The International Monetary Fund (IMF) has opined that the Chinese yuan is no longer undervalued, indicating the West's acknowledgment of the Asian country's initiatives to liberalise its currency.
In a statement with regard to the IMF's completion of the 2015 Article IV consultation mission to China, the agency said China has made good progress in recent years in reducing the very large current account surplus and accumulation of foreign exchange reserves.
"While undervaluation of the Renminbi was a major factor causing the large imbalances in the past, our assessment now is that the substantial real effective appreciation over the past year has brought the exchange rate to a level that is no longer undervalued," the IMF said.
Western economies, primarily the US, have been accusing China of manipulating the value of yuan to boost its exports and hurt imports. The country had been limiting the yuan's appreciation and depreciation to its desired level.
Recently, the country decided to ease its control over the currency and as a result, the yuan rose against all 31 major currencies over the past 12 months.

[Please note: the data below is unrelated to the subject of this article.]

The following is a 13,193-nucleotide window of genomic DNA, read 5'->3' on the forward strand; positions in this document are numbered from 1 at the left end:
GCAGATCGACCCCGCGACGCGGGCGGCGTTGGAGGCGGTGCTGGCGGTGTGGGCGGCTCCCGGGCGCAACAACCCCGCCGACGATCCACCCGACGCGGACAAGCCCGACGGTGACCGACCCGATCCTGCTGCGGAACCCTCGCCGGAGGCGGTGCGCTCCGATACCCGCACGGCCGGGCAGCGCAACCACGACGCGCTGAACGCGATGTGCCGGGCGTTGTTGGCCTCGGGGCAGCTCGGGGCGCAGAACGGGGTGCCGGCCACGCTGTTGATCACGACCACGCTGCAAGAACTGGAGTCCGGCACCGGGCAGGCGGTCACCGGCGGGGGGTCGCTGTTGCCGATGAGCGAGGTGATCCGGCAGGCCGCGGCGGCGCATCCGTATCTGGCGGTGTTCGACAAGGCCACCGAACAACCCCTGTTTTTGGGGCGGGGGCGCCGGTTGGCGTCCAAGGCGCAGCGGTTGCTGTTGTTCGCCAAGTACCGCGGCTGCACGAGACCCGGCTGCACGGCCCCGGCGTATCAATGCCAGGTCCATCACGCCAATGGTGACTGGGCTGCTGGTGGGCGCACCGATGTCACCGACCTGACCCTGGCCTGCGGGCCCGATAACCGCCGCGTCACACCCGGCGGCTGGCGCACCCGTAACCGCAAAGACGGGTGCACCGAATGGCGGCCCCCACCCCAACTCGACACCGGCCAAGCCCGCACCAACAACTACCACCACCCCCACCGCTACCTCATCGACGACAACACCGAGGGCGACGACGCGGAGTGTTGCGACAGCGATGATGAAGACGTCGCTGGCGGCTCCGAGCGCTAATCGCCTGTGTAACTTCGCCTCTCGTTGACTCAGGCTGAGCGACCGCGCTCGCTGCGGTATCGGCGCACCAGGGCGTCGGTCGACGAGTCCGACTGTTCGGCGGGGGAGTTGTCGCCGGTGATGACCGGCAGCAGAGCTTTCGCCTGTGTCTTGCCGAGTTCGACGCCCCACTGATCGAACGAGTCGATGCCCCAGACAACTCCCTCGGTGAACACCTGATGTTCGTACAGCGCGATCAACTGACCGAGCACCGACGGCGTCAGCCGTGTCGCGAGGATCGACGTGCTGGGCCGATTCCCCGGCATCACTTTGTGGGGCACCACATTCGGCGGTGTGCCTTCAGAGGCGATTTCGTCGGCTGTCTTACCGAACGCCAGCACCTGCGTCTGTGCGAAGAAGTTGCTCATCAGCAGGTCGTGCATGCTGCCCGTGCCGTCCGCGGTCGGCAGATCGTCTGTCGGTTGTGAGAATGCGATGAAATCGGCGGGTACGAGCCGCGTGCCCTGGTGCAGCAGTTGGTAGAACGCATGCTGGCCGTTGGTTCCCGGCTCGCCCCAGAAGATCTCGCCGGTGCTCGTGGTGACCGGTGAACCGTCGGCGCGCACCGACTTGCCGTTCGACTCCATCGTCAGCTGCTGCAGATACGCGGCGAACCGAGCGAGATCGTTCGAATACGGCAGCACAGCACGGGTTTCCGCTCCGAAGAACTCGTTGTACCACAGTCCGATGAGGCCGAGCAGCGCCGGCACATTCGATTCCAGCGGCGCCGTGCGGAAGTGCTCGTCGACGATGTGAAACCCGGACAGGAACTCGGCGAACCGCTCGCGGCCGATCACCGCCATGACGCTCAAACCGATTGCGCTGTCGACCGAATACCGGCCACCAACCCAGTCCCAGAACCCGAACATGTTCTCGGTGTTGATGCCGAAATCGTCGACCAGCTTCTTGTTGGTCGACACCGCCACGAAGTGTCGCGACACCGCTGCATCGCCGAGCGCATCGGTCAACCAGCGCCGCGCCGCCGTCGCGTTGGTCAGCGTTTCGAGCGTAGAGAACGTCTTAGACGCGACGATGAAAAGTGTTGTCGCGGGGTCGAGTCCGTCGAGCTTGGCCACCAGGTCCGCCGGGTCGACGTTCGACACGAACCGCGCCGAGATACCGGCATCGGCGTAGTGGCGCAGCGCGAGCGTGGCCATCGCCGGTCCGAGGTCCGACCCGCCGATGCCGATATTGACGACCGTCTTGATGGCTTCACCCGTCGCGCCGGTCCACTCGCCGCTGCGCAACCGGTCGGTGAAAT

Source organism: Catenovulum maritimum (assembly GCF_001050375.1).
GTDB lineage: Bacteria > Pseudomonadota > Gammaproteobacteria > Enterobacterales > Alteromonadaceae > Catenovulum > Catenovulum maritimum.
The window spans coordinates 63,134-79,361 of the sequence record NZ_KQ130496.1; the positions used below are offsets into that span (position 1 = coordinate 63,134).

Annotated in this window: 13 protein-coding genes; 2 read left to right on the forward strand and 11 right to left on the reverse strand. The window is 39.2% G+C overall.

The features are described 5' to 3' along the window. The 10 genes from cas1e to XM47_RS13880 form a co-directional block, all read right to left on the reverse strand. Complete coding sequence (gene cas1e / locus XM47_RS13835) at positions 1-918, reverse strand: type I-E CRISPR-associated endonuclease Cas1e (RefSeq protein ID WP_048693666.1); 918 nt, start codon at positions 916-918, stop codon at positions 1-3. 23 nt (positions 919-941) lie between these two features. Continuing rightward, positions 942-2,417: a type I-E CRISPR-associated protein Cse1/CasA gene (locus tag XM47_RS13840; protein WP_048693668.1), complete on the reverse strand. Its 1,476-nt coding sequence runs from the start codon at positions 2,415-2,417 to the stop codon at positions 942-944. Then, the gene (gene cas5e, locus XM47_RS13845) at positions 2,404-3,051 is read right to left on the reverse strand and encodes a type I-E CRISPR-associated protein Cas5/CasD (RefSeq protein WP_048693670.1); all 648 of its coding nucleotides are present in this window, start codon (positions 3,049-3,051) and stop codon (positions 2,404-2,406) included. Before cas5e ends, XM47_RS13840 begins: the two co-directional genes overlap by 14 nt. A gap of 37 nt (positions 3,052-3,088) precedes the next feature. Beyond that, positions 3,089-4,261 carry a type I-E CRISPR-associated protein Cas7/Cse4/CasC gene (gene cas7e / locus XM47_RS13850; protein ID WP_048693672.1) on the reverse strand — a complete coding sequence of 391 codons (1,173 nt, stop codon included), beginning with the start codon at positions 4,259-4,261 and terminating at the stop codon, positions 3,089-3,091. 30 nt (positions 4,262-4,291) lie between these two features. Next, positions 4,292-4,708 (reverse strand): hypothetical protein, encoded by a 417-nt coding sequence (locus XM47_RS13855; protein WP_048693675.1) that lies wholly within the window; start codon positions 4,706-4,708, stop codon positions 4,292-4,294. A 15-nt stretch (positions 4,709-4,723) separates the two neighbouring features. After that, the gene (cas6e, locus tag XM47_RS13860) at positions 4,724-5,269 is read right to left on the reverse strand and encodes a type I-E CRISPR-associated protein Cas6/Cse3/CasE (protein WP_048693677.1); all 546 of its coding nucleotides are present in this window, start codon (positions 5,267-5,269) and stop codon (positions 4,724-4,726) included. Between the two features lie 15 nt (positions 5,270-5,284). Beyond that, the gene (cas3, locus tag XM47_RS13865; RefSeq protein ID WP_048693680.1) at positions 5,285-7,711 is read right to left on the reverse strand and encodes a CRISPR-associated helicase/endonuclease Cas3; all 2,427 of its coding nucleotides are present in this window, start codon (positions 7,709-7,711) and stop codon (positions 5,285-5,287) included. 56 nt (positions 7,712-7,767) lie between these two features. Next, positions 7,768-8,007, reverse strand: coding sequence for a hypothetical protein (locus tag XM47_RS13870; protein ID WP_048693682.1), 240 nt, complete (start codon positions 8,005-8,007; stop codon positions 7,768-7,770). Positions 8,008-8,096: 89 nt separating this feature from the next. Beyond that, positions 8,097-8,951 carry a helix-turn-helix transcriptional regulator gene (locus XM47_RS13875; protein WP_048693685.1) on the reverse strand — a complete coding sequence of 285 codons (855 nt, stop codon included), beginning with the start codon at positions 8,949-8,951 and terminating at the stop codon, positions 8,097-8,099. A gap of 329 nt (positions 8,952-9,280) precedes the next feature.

IMF also cautioned that China's strong external position highlights the need for other policy reforms.
"Going forward, the exchange rate adjusts with changes in fundamentals and, for example, appreciates in line with faster productivity growth in China (relative to its trading partners)," it said.
"On the exchange rate system, we urge the authorities to make rapid progress toward greater exchange rate flexibility, a key requirement for a large economy like China's that strives for market-based pricing and is integrating rapidly in global financial markets."
Greater flexibility would help prevent exchange rates from moving away from equilibrium in the future, according to the IMF, which called on China to adopt an effectively floating exchange rate within two to three years.